Mobile devices facilitate learning in many and often unstructured ways all over the world. Use ranges from the mobile phone’s simple inbuilt applications such as the calculator and the notebook function to more sophisticated use like broadcasting TV and radio, slide shows and streaming other media. Lectures are recorded and pictures are taken and with an internet connection it opens up for numerous possibilities. In distance learning voice and SMS are used to coordinate and cooperate and in some occasions used for oral exams. Mobile chat, mobile wikis, mobile blog, tweets, and social sites like Facebook are also efficient tools for cooperation.
The mobile phone can, if used correctly,
• be an efficient documentation tool,
• lead to an increased interaction in the class room, and
• promote cooperation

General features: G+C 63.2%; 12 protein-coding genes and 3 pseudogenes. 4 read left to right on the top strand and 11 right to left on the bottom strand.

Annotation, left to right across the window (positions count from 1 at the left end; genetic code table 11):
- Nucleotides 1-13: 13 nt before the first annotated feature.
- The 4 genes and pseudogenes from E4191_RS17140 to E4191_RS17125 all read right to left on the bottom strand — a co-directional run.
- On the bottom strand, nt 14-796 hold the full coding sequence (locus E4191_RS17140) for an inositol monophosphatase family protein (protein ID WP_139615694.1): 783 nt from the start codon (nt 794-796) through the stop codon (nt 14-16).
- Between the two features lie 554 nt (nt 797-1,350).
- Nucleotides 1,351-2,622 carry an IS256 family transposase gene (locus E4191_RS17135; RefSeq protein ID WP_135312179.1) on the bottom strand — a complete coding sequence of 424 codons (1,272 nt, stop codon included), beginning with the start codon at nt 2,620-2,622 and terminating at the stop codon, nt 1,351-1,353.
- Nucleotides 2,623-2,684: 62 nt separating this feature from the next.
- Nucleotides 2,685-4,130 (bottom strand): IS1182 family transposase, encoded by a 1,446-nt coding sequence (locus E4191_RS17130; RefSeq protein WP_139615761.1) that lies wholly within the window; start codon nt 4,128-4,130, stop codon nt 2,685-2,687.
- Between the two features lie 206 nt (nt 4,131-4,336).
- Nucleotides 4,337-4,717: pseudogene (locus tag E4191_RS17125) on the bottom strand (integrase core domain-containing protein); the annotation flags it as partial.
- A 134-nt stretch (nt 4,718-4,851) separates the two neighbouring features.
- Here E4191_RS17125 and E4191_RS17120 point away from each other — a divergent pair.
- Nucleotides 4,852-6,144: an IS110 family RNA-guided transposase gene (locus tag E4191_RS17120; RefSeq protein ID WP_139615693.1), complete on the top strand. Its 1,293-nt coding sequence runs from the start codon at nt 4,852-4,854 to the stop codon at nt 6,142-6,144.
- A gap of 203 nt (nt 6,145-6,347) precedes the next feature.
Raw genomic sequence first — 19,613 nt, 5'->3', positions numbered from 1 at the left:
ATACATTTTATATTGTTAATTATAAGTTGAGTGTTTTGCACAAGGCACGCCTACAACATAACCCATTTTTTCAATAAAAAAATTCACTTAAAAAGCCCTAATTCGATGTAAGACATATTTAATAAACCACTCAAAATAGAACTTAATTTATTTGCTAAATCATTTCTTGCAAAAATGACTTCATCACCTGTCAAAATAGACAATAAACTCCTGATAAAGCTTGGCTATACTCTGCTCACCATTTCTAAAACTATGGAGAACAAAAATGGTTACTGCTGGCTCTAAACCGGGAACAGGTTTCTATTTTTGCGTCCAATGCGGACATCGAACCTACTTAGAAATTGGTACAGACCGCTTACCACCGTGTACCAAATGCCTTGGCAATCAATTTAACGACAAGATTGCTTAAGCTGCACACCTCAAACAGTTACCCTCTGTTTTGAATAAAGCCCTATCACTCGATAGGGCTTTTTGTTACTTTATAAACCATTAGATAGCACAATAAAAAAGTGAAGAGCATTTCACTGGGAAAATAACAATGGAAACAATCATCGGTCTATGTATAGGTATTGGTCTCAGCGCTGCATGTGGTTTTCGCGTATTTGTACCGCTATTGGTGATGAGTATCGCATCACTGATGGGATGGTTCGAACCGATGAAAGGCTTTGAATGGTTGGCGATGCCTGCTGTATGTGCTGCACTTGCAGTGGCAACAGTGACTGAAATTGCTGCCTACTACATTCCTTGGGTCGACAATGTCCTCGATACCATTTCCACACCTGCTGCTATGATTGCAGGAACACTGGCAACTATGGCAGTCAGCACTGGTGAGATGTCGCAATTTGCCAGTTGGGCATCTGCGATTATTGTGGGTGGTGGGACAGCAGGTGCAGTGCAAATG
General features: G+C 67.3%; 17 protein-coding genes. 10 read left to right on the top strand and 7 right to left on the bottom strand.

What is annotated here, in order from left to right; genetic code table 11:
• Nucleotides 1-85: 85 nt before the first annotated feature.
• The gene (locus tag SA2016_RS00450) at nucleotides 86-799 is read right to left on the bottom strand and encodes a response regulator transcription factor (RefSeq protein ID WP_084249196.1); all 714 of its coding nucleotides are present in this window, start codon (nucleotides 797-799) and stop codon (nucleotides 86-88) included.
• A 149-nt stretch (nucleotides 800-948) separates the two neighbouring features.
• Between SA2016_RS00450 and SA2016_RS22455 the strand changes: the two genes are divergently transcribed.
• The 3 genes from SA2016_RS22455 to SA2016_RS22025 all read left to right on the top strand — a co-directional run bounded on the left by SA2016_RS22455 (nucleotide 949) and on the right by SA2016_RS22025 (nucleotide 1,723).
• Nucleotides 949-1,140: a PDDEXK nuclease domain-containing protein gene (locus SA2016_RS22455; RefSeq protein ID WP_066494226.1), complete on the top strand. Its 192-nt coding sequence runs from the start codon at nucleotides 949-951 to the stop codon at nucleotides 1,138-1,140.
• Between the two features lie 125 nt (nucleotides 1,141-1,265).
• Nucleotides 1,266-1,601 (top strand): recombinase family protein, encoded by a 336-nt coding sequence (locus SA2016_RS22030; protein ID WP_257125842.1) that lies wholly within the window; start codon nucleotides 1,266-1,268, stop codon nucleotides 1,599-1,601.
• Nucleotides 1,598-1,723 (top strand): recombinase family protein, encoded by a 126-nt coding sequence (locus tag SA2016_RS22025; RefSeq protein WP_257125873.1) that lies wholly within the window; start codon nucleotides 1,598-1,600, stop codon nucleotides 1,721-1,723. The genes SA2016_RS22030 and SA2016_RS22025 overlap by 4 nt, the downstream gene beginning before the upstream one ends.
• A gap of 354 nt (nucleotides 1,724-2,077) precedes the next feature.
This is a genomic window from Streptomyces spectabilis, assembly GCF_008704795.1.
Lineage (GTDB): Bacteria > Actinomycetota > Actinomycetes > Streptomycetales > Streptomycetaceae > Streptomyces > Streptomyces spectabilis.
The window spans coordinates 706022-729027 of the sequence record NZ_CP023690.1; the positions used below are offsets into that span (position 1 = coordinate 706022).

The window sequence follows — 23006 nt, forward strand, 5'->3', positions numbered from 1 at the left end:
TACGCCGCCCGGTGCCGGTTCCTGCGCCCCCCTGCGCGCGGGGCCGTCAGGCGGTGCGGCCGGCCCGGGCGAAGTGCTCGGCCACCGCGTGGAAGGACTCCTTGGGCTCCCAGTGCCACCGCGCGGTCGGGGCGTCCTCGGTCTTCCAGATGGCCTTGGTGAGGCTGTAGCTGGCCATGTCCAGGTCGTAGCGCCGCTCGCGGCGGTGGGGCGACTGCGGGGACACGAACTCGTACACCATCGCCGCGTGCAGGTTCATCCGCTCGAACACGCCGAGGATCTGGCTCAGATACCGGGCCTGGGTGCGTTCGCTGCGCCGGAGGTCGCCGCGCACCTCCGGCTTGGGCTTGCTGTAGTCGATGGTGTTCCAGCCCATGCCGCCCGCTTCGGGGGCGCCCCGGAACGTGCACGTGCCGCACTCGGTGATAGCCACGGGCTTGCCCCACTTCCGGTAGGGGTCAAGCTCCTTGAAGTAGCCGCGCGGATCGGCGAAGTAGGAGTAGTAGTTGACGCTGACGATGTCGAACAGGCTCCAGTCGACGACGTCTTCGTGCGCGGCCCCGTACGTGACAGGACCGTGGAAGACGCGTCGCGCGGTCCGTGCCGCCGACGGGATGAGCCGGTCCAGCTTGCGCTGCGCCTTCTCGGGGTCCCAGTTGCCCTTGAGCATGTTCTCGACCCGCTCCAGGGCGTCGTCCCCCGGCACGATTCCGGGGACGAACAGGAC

The majority of existing m-learning related applications in East Africa are of administrative nature; SMS based applications that give access to examination results or send out reminders. A few applications focus on content where access to information, sometimes through the web and/or games, is key. The Ministry of Education in Tanzania is running two projects using mobile phones and networks to increase access to learning materials and to support distance education, namely BridgeIT and ICT BITES (see Appendix 2). Another project worth mentioning is Doctor Math taking advantage of the popular instant messaging application MXit in South Africa (www.mxitlifestyle.com). MXit has become extremely popular among teenagers and the preferred social network due to cost factors and critical mass of users. The instant messaging system is also utilised for educational purposes like Dr Math, launched in early 2007 by the Meraka Institute (www.meraka.org.za) of the Council for Scientific and Industrial Research (CSIR). Learners post a maths question and thereby enter into a discussion with a tutor ready to answer any question from the entire primary and secondary school mathematics syllabus. Tutors are students from the University of Pretoria who are all obliged to do 40 hours of community service work. Similar applications will be seen in East Africa too, that is if the schools do not ban the use of mobiles in class.